The industrial manufactured items of the newcomers amazed the remote villagers of islands like New Guinea and Tanna. The strangers from over the sea brought with them riches in the form of machines and goods-airplanes, tools, medicines, canned food, radios and the like-made from materials incomprehensible to what were practically Stone Age people. The tribes decided surely such wonderful items must be made by the gods.

As battles raged in the Pacific, the indigenous populations observed the soldiers at work: marching around in uniforms, clearing runways, talking on radios. In response the planes arrived, seemingly from heaven, bringing to the islands the massive quantities of materials needed for the war effort. To the natives who got to share some of the magical items, this treasure-the technological output of developed nations-came to be referred to collectively by the pidgin word cargo.

But when the war ended, the soldiers left. The flow of magic cargo ceased. The tribesmen had lost access to the gifts from the gods.

The abandoned natives developed a plan to get back into divine favor. Having no frame of reference for the ways of the modern world, they interpreted the activities of construction and communications the visitors performed as forms of ritual. The tribesmen would reenact the rites they had seen the foreigners perform, recreate their ceremonial objects. This would please the gods, who would start delivering the cargo again-but this time, to the natives.

The islanders designed outfits based on military uniforms. They drilled in cadence, carrying rifles of bamboo. They built wooden aerials, constructed mock radios, clearing landing strips in the jungle, placed decoy planes of straw on them. And waited.

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Some are apparently waiting still for the gifts to start descending from the heavens. Educated by missionaries, the natives explain if the Christians can wait two thousand years for Jesus to return, the natives are willing to give the cargo gods a few decades to respond.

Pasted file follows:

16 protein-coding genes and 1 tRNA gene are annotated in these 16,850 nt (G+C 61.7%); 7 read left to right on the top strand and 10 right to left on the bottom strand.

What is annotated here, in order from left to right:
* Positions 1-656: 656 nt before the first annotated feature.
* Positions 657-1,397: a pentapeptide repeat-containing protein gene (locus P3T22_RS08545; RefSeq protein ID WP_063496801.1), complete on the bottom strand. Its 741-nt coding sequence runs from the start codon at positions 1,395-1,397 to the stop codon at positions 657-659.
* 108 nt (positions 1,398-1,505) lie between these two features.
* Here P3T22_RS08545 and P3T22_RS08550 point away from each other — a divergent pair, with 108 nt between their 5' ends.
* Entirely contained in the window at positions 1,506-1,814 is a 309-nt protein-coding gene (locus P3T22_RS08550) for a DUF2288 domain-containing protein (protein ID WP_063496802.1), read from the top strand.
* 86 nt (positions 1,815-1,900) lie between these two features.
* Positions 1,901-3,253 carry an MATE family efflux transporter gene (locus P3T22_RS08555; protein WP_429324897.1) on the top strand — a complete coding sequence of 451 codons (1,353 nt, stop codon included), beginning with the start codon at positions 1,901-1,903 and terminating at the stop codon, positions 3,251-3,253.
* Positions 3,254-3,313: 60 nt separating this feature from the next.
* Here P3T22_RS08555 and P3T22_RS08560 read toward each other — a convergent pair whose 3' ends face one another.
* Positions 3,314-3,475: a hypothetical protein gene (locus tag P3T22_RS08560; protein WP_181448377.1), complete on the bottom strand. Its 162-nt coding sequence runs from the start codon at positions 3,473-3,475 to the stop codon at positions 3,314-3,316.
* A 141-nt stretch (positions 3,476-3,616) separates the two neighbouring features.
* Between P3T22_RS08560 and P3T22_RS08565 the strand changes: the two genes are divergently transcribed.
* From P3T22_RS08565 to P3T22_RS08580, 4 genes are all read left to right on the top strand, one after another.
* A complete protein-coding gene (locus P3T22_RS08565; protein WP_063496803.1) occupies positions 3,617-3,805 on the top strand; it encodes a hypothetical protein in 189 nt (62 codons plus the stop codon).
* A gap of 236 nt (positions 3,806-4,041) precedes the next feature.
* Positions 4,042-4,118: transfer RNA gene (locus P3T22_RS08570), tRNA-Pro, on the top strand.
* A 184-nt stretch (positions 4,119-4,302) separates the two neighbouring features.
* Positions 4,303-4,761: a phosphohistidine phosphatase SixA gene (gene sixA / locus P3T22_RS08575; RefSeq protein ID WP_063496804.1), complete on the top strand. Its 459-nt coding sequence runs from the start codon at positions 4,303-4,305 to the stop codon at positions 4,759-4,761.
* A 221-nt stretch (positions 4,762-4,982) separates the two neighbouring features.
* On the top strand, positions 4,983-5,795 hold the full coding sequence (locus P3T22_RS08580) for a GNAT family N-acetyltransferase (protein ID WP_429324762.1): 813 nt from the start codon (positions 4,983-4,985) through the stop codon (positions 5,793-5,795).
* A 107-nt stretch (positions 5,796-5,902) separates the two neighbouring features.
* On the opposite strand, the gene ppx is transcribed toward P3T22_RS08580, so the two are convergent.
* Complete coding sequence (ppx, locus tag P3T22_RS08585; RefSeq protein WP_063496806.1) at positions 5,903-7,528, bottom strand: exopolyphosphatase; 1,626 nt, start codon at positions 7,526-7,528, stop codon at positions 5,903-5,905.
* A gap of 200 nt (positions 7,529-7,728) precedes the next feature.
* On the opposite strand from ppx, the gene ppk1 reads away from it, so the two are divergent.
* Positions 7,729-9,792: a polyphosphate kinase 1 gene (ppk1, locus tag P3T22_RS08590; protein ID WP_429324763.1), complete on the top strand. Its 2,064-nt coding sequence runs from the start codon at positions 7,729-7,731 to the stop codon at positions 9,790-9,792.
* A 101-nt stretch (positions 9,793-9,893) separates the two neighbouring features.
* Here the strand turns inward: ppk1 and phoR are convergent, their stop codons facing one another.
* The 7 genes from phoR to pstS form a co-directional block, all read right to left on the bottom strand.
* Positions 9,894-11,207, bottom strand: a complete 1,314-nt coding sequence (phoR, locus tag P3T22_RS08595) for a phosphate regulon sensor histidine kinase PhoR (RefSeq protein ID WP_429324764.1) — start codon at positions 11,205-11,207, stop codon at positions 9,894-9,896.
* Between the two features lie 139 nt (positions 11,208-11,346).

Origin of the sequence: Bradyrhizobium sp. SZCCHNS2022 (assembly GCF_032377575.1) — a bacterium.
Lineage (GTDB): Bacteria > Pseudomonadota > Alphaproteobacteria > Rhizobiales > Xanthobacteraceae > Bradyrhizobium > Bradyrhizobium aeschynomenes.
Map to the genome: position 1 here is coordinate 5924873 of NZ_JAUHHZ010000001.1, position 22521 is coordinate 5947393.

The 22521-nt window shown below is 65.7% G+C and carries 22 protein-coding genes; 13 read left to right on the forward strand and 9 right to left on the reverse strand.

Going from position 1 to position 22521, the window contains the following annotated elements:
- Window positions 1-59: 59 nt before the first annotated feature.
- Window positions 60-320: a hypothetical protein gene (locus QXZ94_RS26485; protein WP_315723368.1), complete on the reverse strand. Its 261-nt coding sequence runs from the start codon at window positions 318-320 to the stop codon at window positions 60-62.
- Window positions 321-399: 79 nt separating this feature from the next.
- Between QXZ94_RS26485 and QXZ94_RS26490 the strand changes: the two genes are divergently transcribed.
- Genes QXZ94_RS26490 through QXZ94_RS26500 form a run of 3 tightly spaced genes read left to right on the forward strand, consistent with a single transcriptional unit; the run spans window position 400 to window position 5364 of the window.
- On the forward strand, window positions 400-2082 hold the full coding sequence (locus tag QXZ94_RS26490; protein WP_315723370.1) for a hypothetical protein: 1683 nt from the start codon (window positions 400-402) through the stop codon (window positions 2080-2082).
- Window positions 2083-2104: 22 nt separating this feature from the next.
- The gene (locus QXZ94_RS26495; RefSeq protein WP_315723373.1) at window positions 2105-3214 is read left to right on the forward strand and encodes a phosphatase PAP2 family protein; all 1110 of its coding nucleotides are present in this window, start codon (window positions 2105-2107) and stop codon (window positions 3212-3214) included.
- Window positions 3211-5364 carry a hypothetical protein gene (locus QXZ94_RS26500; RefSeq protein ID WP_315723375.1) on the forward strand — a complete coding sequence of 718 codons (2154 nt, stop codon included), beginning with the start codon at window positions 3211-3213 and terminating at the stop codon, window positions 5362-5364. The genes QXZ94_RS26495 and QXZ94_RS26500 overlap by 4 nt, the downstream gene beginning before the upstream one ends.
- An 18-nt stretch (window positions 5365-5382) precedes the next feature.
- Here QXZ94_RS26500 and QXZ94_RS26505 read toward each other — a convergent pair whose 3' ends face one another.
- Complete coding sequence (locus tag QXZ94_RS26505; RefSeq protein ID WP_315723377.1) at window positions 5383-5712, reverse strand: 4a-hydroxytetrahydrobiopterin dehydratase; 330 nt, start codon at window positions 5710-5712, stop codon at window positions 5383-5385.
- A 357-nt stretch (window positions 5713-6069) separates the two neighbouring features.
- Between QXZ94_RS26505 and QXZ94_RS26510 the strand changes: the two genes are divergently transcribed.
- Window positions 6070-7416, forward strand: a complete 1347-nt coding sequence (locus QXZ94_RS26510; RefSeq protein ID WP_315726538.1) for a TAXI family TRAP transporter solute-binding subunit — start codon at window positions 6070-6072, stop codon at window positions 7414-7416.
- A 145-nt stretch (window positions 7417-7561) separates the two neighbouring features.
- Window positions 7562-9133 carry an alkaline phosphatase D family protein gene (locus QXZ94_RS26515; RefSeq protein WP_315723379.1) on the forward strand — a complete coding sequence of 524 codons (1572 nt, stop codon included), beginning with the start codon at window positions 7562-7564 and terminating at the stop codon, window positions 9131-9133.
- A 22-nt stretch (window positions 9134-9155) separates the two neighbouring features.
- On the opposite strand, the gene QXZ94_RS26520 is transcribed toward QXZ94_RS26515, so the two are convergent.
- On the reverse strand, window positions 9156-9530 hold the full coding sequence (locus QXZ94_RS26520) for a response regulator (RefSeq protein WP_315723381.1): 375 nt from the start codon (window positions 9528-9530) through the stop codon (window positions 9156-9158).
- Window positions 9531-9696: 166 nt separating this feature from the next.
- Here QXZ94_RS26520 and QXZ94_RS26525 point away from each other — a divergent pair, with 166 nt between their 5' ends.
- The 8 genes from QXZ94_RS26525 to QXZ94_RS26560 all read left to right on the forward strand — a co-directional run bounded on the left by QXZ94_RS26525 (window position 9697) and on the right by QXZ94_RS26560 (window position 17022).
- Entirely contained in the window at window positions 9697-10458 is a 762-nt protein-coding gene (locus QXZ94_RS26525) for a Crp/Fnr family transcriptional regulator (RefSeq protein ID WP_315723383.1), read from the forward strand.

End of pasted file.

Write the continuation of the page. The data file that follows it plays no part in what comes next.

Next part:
The natives of the South Pacific were practicing a type of sympathetic magic. This concept of sympathetic magic was explained in Sir James George Frazer’s The Golden Bough: “From the first of these principles, namely the Law of Similarity, the magician infers that he can produce any effect he desires merely by imitating it.”By going through the same motions witnessed in the people who received the cargo, the tribes believed they could summon the same effect: the bestowal of divine treasure.

To our rational minds this is preposterous. We understand the uselessness of evoking the facade of a machine without the necessary functionalities being incorporated into it. What matters is the inner workings, not the appearance.

And yet, a form of this magical thinking has infected contemporary art. The subservience of art to political issues derails the purpose of the artist. The prevalent dogma interferes with the discovery of a personal artistic vision. So contemporary artists attempt to imitate their way into a valid artistic experience.